In consideration of the importance of the Russian business, the P.M.G. is inclined to let the Soudan go. So ministers are prepared, to announce the abandonment of the Khartoum expedition and the speedy evacuation of the country. There is one reservation, however, the Red Sea littoral. That railway is too sweet a morsel to abandon without an effort. The capitalist soul, expressing itself though Lord Hartington, yearns for the preservation and eventual completion of this “civilising work.” The capitalist heart is rent when it thinks of Berber, that virgin market, of the tons of shoddy and Brummagen which might be shot in there if only something would occur to afford a plausible pretext for a “protectorate” and the completion of the line. We doubt, indeed, whether British capitalism will consent to the final abandonment of this treasure after its having been once so near its grasp. But how about the thousand Irishmen who were preparing to join the Mahdi? Now this is rendered unnecessary, owing to the withdrawal of the Nile troops, they might do worse than assist Osman Digna to put a spoke in the wheel of the English trader, by seriously embarrassing the “civilising work” of his pioneer, the railway contractor.

Meanwhile “our” troops during the past month, have been again at their congenial occupation of slaughtering native children and burning villages. “The Arabs showed consummate coolness”, says the special correspondent of the Daily Telegraph describing the raid; “as a daring example one old greybeard, with two lads stood at bay; the latter were soon shot but the old man, though hit three times, stood, spear in hand, calmly awaiting our advancing bayonets.” This is the sort of thing with respect to which “her most gracious majesty Queen Victoria” feels moved to congratulate General Graham by special despatch. How now, gentlemen of the press, unctious newspaper hacks! You whose righteous souls are shocked beyond the reach of words by the exultations of an O’Donovan Rossa (once tortured well-nigh to death by English authorities) or at some paltry dynamite explosion; you average bourgeois who would hang the dynamiter you think endangers your own worthless commercial skin, with what words shall you characterise the type of Humanity embodied in one who can gloat over the dastardly destruction of a defenceless village and the massacre of its inhabitants. Not so much worse than Russia, eh? We ourselves have never set much store by the mere abolition of the monarchy, holding that, taken by itself and under present conditions, such a measure would merely result in the saving of some million or so a year to the middle classes of this country, a result to which we socialist are fairly indifferent one way or the other. We have even been accustomed to regard the present occupant of the English throne with the feelings of good-natured consideration usual in the case of an elderly female of fair average character. But this Graham business, with its speedy and gratuitous congratulation, has, we confess, revealed depths of blackness and cold-bloodied brutality in the official mind which words certainly would fail adequately to express. However great is the power of the ruling class and will prevail – that is for a season.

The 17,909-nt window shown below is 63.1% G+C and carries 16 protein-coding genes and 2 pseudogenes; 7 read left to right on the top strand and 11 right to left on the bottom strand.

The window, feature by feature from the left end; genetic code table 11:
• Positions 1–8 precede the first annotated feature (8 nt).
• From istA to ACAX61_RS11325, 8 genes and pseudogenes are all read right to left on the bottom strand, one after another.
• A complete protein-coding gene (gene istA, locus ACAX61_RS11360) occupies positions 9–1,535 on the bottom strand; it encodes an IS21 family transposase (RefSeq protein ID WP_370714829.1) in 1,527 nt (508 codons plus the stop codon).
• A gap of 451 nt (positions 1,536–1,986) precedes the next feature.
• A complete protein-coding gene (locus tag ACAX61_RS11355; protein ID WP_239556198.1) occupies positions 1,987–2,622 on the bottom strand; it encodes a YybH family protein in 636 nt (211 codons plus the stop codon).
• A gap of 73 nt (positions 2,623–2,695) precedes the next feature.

Last updated on 12.3.2004